Next, the agency determined that a significant number of NHL's proposed testing personnel lacked the HHS certification required by the RFP. The RFP required that offerors provide proof of employees' HHS certification along with their proposals. Initially, NHL failed to include resumes for its testing personnel. HHS requested these resumes during discussions, and upon review of the resumes submitted by NHL, the agency found that approximately 40 percent of the medical laboratory technicians proposed lacked the required certification. In contrast, all of the medical laboratory technologists proposed by Nichols were appropriately certified. In addition, several of Nichols's proposed medical laboratory technicians have subspecialty certifications in specialized areas of the clinical laboratory, such as microbiology, hematology, and clinical chemistry. In sum, the record shows that the agency reasonably found Nichols's proposal to be significantly superior to NHL's in this area.

Next, NHL contends that while its proposal was downgraded because not all of its employees possessed the requisite degrees, Nichols failed to provide any information regarding the major of any of its employees who have completed 4-year degrees. The RFP called for proposed staff to possess a bachelor's degree in medical technology, or bachelor's degree with a major in medical technology, chemistry, or biology, or a combination of credit hours in certain subjects and additional education or experience. In fact, many of the staff proposed by NHL lack the requisite degree and a review of the resumes submitted with Nichols's proposal reflect that a substantial majority of its proposed testing staff possess a bachelor of science degree in medical technology or in biology. NHL's assertion is simply factually misplaced, and the record provides no basis to question this aspect of the evaluation.

Finally, the protester argues that in making its award decision, the agency ignored the price advantage that its proposal offered. The argument is actually based on the presumption that the proposals should have been evaluated as technically equal, in which case price would have become determinative. In fact, as discussed, the agency reasonably evaluated Nichols's technical proposal as substantially superior to NHL's. The record shows that the agency was fully cognizant of the protester's lower price, and specifically concluded that Nichols's significantly better technical proposal demonstrated a substantially greater ability to meet HHS' needs, and warranted payment of the associated price premium. Where an RFP does not provide for award on the basis of the lowest-priced, technically acceptable proposal, an agency has the discretion to make award to an offeror with a higher technical score and a higher price where, as here, it reasonably determines that the price premium is justified considering the technical superiority of the awardee's proposal, and the result is consistent with the evaluation criteria. General Servs. Eng'g, Inc., B-245458, Jan. 9, 1992, 92-1 CPD Para. 44.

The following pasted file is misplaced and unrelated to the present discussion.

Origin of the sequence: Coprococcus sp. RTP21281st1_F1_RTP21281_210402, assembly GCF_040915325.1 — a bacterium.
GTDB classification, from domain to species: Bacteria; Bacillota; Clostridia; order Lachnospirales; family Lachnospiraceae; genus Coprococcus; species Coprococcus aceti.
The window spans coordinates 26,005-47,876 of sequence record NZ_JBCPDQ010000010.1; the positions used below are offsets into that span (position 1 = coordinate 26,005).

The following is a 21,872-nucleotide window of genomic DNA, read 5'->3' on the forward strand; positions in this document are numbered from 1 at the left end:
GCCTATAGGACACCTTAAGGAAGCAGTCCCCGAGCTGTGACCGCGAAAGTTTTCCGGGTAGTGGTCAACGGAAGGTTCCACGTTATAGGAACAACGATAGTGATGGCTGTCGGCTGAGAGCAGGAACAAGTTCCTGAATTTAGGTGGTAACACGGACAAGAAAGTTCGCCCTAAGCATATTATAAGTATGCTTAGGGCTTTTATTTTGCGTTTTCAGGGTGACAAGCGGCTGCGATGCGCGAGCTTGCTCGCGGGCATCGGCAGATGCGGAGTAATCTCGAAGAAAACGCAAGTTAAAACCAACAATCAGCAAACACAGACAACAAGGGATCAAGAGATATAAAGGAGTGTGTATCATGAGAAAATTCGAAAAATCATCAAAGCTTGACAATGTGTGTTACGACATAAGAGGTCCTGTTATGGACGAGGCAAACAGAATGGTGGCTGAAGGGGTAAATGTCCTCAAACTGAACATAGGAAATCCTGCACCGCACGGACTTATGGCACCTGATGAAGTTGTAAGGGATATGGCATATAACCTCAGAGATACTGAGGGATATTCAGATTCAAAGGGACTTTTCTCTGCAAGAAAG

The determination of the relative merits of proposals is primarily a matter of agency discretion which we will not disturb unless it is shown to be without a reasonable basis or inconsistent with the evaluation criteria listed in the RFP. Pemco Aeroplex Inc., B-239672.5, Apr. 12, 1991, 91-1 CPD Para. 367. There is no such showing here. Accordingly, the protest is denied

1. According to NHL, it was informed during the debriefing by the contracting officer that NHL's BAFO had cured the problem of its outdated resumes. To the extent NHL argues that its debriefing was inaccurate and misleading, we will not consider this allegation. The purpose of a debriefing is to assist offerors in submitting acceptable proposals on future procurements and, thus, NHL's debriefing had no legal effect on the validity of the underlying evaluation or selection decision. Sletten Constr. Co., B-242615, May 24, 1991, 91-1 CPD Para. 506. We do note that, in fact, NHL's BAFO did add current resumes for recently hired personnel, but did not update numerous other resumes.